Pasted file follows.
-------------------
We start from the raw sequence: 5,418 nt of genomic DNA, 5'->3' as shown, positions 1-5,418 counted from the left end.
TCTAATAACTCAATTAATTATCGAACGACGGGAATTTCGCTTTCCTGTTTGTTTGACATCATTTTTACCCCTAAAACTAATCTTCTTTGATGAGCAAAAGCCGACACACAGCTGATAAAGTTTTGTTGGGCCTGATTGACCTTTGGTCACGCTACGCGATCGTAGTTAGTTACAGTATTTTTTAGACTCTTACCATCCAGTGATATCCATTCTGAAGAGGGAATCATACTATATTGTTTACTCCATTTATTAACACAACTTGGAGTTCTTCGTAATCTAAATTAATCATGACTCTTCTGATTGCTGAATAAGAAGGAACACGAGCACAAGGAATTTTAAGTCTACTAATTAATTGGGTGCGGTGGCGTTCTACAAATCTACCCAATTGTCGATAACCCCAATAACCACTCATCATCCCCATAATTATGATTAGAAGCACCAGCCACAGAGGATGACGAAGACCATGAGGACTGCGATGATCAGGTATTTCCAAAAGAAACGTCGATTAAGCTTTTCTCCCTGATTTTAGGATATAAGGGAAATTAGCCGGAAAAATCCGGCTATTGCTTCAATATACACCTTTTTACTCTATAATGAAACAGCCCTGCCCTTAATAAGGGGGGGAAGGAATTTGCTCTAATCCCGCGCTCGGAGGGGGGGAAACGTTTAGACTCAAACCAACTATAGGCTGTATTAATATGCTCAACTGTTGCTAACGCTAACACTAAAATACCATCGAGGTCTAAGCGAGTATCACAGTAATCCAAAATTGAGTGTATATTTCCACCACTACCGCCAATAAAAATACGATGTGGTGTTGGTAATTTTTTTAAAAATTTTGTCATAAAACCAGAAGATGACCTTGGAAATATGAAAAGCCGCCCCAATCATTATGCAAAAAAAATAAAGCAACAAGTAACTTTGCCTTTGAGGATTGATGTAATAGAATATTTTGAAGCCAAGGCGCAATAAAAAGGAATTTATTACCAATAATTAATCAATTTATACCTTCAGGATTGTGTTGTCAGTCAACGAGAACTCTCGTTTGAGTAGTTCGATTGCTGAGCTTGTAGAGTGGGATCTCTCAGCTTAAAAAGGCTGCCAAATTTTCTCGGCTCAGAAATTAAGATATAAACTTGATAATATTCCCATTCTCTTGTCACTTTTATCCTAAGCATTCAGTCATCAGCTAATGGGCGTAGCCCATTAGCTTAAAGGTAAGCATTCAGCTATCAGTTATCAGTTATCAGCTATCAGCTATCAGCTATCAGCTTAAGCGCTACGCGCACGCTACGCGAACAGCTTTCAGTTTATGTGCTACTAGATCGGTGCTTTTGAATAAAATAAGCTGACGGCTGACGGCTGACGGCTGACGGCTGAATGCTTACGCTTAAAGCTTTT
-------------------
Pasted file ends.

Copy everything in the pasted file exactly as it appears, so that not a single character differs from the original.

We start from the raw sequence: 5,418 nt of genomic DNA, 5'->3' as shown, positions 1-5,418 counted from the left end.
TCTAATAACTCAATTAATTATCGAACGACGGGAATTTCGCTTTCCTGTTTGTTTGACATCATTTTTACCCCTAAAACTAATCTTCTTTGATGAGCAAAAGCCGACACACAGCTGATAAAGTTTTGTTGGGCCTGATTGACCTTTGGTCACGCTACGCGATCGTAGTTAGTTACAGTATTTTTTAGACTCTTACCATCCAGTGATATCCATTCTGAAGAGGGAATCATACTATATTGTTTACTCCATTTATTAACACAACTTGGAGTTCTTCGTAATCTAAATTAATCATGACTCTTCTGATTGCTGAATAAGAAGGAACACGAGCACAAGGAATTTTAAGTCTACTAATTAATTGGGTGCGGTGGCGTTCTACAAATCTACCCAATTGTCGATAACCCCAATAACCACTCATCATCCCCATAATTATGATTAGAAGCACCAGCCACAGAGGATGACGAAGACCATGAGGACTGCGATGATCAGGTATTTCCAAAAGAAACGTCGATTAAGCTTTTCTCCCTGATTTTAGGATATAAGGGAAATTAGCCGGAAAAATCCGGCTATTGCTTCAATATACACCTTTTTACTCTATAATGAAACAGCCCTGCCCTTAATAAGGGGGGGAAGGAATTTGCTCTAATCCCGCGCTCGGAGGGGGGGAAACGTTTAGACTCAAACCAACTATAGGCTGTATTAATATGCTCAACTGTTGCTAACGCTAACACTAAAATACCATCGAGGTCTAAGCGAGTATCACAGTAATCCAAAATTGAGTGTATATTTCCACCACTACCGCCAATAAAAATACGATGTGGTGTTGGTAATTTTTTTAAAAATTTTGTCATAAAACCAGAAGATGACCTTGGAAATATGAAAAGCCGCCCCAATCATTATGCAAAAAAAATAAAGCAACAAGTAACTTTGCCTTTGAGGATTGATGTAATAGAATATTTTGAAGCCAAGGCGCAATAAAAAGGAATTTATTACCAATAATTAATCAATTTATACCTTCAGGATTGTGTTGTCAGTCAACGAGAACTCTCGTTTGAGTAGTTCGATTGCTGAGCTTGTAGAGTGGGATCTCTCAGCTTAAAAAGGCTGCCAAATTTTCTCGGCTCAGAAATTAAGATATAAACTTGATAATATTCCCATTCTCTTGTCACTTTTATCCTAAGCATTCAGTCATCAGCTAATGGGCGTAGCCCATTAGCTTAAAGGTAAGCATTCAGCTATCAGTTATCAGTTATCAGCTATCAGCTATCAGCTATCAGCTTAAGCGCTACGCGCACGCTACGCGAACAGCTTTCAGTTTATGTGCTACTAGATCGGTGCTTTTGAATAAAATAAGCTGACGGCTGACGGCTGACGGCTGACGGCTGAATGCTTACGCTTAAAGCTTTT